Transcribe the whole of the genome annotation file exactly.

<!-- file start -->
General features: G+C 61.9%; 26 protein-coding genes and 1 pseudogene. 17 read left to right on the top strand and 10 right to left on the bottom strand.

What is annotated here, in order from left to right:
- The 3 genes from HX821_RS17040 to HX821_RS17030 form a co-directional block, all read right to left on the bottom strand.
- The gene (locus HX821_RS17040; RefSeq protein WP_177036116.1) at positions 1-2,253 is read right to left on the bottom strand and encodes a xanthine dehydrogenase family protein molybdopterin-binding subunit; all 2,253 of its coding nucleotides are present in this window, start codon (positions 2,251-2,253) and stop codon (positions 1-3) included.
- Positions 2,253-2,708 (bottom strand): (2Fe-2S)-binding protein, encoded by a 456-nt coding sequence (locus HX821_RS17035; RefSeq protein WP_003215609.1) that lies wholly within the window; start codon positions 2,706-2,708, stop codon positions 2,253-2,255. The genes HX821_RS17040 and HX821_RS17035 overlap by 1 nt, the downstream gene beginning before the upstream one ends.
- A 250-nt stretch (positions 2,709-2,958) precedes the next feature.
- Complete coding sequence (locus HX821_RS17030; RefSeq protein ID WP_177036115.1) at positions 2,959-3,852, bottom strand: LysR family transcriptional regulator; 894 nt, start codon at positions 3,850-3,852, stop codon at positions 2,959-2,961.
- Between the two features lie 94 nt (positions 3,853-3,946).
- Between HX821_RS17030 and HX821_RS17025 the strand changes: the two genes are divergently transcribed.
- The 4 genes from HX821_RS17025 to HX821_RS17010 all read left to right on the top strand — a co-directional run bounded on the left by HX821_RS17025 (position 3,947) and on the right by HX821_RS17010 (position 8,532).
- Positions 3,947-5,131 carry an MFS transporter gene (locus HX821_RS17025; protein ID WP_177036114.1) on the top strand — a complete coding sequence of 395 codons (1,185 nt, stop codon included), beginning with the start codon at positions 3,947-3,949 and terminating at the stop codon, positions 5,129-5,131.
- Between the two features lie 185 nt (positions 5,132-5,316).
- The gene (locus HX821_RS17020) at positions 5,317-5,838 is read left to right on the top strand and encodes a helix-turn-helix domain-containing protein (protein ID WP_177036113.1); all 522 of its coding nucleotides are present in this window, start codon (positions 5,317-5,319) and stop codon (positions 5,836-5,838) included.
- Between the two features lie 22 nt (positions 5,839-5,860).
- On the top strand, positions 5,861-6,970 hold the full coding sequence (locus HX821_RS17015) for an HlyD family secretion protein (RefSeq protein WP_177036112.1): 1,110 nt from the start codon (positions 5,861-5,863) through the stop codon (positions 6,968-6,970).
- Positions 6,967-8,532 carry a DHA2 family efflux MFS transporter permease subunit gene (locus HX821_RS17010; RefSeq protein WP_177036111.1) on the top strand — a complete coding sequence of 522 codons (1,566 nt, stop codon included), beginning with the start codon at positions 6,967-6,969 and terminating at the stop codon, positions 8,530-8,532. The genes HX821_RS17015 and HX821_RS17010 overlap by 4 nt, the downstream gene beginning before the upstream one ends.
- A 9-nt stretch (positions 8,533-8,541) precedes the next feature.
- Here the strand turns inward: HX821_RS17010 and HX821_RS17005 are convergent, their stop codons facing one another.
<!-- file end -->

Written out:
General features: G+C 61.9%; 26 protein-coding genes and 1 pseudogene. 17 read left to right on the top strand and 10 right to left on the bottom strand.

What is annotated here, in order from left to right:
- The 3 genes from HX821_RS17040 to HX821_RS17030 form a co-directional block, all read right to left on the bottom strand.
- The gene (locus HX821_RS17040; RefSeq protein WP_177036116.1) at positions 1-2,253 is read right to left on the bottom strand and encodes a xanthine dehydrogenase family protein molybdopterin-binding subunit; all 2,253 of its coding nucleotides are present in this window, start codon (positions 2,251-2,253) and stop codon (positions 1-3) included.
- Positions 2,253-2,708 (bottom strand): (2Fe-2S)-binding protein, encoded by a 456-nt coding sequence (locus HX821_RS17035; RefSeq protein WP_003215609.1) that lies wholly within the window; start codon positions 2,706-2,708, stop codon positions 2,253-2,255. The genes HX821_RS17040 and HX821_RS17035 overlap by 1 nt, the downstream gene beginning before the upstream one ends.
- A 250-nt stretch (positions 2,709-2,958) precedes the next feature.
- Complete coding sequence (locus HX821_RS17030; RefSeq protein ID WP_177036115.1) at positions 2,959-3,852, bottom strand: LysR family transcriptional regulator; 894 nt, start codon at positions 3,850-3,852, stop codon at positions 2,959-2,961.
- Between the two features lie 94 nt (positions 3,853-3,946).
- Between HX821_RS17030 and HX821_RS17025 the strand changes: the two genes are divergently transcribed.
- The 4 genes from HX821_RS17025 to HX821_RS17010 all read left to right on the top strand — a co-directional run bounded on the left by HX821_RS17025 (position 3,947) and on the right by HX821_RS17010 (position 8,532).
- Positions 3,947-5,131 carry an MFS transporter gene (locus HX821_RS17025; protein ID WP_177036114.1) on the top strand — a complete coding sequence of 395 codons (1,185 nt, stop codon included), beginning with the start codon at positions 3,947-3,949 and terminating at the stop codon, positions 5,129-5,131.
- Between the two features lie 185 nt (positions 5,132-5,316).
- The gene (locus HX821_RS17020) at positions 5,317-5,838 is read left to right on the top strand and encodes a helix-turn-helix domain-containing protein (protein ID WP_177036113.1); all 522 of its coding nucleotides are present in this window, start codon (positions 5,317-5,319) and stop codon (positions 5,836-5,838) included.
- Between the two features lie 22 nt (positions 5,839-5,860).
- On the top strand, positions 5,861-6,970 hold the full coding sequence (locus HX821_RS17015) for an HlyD family secretion protein (RefSeq protein WP_177036112.1): 1,110 nt from the start codon (positions 5,861-5,863) through the stop codon (positions 6,968-6,970).
- Positions 6,967-8,532 carry a DHA2 family efflux MFS transporter permease subunit gene (locus HX821_RS17010; RefSeq protein WP_177036111.1) on the top strand — a complete coding sequence of 522 codons (1,566 nt, stop codon included), beginning with the start codon at positions 6,967-6,969 and terminating at the stop codon, positions 8,530-8,532. The genes HX821_RS17015 and HX821_RS17010 overlap by 4 nt, the downstream gene beginning before the upstream one ends.
- A 9-nt stretch (positions 8,533-8,541) precedes the next feature.
- Here the strand turns inward: HX821_RS17010 and HX821_RS17005 are convergent, their stop codons facing one another.